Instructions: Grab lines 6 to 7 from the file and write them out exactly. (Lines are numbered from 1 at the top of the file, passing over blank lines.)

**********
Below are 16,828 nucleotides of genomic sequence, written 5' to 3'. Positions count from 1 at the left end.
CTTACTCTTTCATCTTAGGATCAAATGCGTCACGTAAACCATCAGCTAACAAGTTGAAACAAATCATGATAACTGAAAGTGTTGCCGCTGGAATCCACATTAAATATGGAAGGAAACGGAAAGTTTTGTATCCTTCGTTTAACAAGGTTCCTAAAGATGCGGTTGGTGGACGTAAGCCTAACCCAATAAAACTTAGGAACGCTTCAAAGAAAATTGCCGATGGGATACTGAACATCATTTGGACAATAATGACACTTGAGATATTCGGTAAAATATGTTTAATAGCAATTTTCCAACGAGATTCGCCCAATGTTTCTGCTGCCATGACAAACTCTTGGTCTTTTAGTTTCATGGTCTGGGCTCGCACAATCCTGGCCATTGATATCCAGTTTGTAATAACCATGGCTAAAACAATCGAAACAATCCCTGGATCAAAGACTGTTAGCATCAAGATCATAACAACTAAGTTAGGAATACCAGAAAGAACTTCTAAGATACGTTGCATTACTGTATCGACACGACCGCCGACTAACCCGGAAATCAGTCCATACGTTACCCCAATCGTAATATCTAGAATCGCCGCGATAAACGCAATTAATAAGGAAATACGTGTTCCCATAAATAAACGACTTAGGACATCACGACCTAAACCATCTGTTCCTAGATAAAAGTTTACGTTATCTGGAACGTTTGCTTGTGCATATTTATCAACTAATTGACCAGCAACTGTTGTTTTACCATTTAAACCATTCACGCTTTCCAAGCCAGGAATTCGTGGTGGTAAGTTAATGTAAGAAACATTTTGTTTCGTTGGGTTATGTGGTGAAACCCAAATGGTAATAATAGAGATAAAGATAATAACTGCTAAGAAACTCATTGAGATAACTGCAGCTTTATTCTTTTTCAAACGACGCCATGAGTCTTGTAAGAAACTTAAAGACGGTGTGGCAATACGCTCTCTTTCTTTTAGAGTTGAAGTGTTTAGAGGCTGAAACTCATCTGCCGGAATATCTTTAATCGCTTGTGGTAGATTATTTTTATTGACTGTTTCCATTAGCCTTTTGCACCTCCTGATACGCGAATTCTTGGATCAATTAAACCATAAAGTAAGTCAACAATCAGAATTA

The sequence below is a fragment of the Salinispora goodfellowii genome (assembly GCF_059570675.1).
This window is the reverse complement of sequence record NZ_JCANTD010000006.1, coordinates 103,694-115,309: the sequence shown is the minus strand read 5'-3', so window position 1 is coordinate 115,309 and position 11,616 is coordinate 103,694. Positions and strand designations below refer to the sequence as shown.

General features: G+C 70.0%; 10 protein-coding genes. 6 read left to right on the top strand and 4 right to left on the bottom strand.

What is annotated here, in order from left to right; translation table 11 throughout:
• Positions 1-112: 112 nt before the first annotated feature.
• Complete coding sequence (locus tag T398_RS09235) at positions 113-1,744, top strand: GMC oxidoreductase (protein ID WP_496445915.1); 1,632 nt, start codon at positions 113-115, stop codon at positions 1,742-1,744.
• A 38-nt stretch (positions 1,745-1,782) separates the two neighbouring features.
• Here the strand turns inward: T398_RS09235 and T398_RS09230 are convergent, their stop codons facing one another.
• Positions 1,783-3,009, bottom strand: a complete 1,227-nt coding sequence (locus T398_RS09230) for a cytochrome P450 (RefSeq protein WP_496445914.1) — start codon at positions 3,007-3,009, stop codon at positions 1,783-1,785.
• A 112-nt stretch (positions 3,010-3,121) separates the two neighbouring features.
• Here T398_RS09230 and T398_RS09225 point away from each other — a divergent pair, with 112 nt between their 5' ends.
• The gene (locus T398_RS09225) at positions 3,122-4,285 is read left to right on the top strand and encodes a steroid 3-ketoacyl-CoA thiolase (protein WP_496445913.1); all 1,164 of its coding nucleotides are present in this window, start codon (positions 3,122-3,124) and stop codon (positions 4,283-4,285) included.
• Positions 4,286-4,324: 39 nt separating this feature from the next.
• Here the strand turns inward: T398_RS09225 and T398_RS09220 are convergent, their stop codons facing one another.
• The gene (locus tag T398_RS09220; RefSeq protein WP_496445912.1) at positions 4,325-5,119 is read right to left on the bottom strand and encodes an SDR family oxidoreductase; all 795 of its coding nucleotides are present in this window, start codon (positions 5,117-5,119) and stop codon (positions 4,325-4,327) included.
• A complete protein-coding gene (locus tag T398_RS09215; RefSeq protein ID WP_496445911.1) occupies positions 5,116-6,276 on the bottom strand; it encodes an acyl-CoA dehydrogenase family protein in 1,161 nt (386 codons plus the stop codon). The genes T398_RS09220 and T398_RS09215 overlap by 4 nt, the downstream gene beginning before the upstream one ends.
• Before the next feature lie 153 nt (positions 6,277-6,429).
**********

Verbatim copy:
What is annotated here, in order from left to right; translation table 11 throughout:
• Positions 1-112: 112 nt before the first annotated feature.